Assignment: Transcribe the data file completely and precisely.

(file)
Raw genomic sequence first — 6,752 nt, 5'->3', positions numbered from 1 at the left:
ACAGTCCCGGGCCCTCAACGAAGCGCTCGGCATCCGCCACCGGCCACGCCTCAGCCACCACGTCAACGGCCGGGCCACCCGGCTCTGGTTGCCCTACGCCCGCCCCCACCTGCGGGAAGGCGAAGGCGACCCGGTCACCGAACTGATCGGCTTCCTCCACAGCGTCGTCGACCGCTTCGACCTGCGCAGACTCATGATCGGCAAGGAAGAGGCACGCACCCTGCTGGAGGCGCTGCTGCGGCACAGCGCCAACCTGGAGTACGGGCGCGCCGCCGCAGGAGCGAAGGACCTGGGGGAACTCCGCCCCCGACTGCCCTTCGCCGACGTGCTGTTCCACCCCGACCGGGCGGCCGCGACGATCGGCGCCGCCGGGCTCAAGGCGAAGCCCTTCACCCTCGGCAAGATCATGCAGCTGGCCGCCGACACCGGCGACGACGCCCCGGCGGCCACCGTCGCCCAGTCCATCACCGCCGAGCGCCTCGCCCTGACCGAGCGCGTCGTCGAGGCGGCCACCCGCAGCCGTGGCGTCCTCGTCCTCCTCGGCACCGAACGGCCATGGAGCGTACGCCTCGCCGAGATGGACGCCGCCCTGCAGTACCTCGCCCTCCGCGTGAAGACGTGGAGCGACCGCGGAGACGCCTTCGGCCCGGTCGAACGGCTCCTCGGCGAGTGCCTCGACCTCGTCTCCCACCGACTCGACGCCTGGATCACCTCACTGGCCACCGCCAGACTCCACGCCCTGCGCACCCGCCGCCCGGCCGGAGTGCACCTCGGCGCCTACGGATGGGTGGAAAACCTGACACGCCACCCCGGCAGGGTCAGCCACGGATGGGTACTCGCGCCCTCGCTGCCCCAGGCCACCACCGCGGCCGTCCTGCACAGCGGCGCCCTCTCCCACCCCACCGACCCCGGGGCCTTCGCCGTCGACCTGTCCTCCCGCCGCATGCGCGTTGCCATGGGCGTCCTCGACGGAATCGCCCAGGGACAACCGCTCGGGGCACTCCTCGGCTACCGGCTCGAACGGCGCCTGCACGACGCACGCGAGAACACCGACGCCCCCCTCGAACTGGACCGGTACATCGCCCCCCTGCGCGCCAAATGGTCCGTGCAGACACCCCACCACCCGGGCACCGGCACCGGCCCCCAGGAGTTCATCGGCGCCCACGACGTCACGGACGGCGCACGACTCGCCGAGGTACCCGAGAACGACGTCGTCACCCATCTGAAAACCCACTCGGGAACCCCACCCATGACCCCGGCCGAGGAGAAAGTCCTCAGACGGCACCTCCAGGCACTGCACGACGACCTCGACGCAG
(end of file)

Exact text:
Raw genomic sequence first — 6,752 nt, 5'->3', positions numbered from 1 at the left:
ACAGTCCCGGGCCCTCAACGAAGCGCTCGGCATCCGCCACCGGCCACGCCTCAGCCACCACGTCAACGGCCGGGCCACCCGGCTCTGGTTGCCCTACGCCCGCCCCCACCTGCGGGAAGGCGAAGGCGACCCGGTCACCGAACTGATCGGCTTCCTCCACAGCGTCGTCGACCGCTTCGACCTGCGCAGACTCATGATCGGCAAGGAAGAGGCACGCACCCTGCTGGAGGCGCTGCTGCGGCACAGCGCCAACCTGGAGTACGGGCGCGCCGCCGCAGGAGCGAAGGACCTGGGGGAACTCCGCCCCCGACTGCCCTTCGCCGACGTGCTGTTCCACCCCGACCGGGCGGCCGCGACGATCGGCGCCGCCGGGCTCAAGGCGAAGCCCTTCACCCTCGGCAAGATCATGCAGCTGGCCGCCGACACCGGCGACGACGCCCCGGCGGCCACCGTCGCCCAGTCCATCACCGCCGAGCGCCTCGCCCTGACCGAGCGCGTCGTCGAGGCGGCCACCCGCAGCCGTGGCGTCCTCGTCCTCCTCGGCACCGAACGGCCATGGAGCGTACGCCTCGCCGAGATGGACGCCGCCCTGCAGTACCTCGCCCTCCGCGTGAAGACGTGGAGCGACCGCGGAGACGCCTTCGGCCCGGTCGAACGGCTCCTCGGCGAGTGCCTCGACCTCGTCTCCCACCGACTCGACGCCTGGATCACCTCACTGGCCACCGCCAGACTCCACGCCCTGCGCACCCGCCGCCCGGCCGGAGTGCACCTCGGCGCCTACGGATGGGTGGAAAACCTGACACGCCACCCCGGCAGGGTCAGCCACGGATGGGTACTCGCGCCCTCGCTGCCCCAGGCCACCACCGCGGCCGTCCTGCACAGCGGCGCCCTCTCCCACCCCACCGACCCCGGGGCCTTCGCCGTCGACCTGTCCTCCCGCCGCATGCGCGTTGCCATGGGCGTCCTCGACGGAATCGCCCAGGGACAACCGCTCGGGGCACTCCTCGGCTACCGGCTCGAACGGCGCCTGCACGACGCACGCGAGAACACCGACGCCCCCCTCGAACTGGACCGGTACATCGCCCCCCTGCGCGCCAAATGGTCCGTGCAGACACCCCACCACCCGGGCACCGGCACCGGCCCCCAGGAGTTCATCGGCGCCCACGACGTCACGGACGGCGCACGACTCGCCGAGGTACCCGAGAACGACGTCGTCACCCATCTGAAAACCCACTCGGGAACCCCACCCATGACCCCGGCCGAGGAGAAAGTCCTCAGACGGCACCTCCAGGCACTGCACGACGACCTCGACGCAG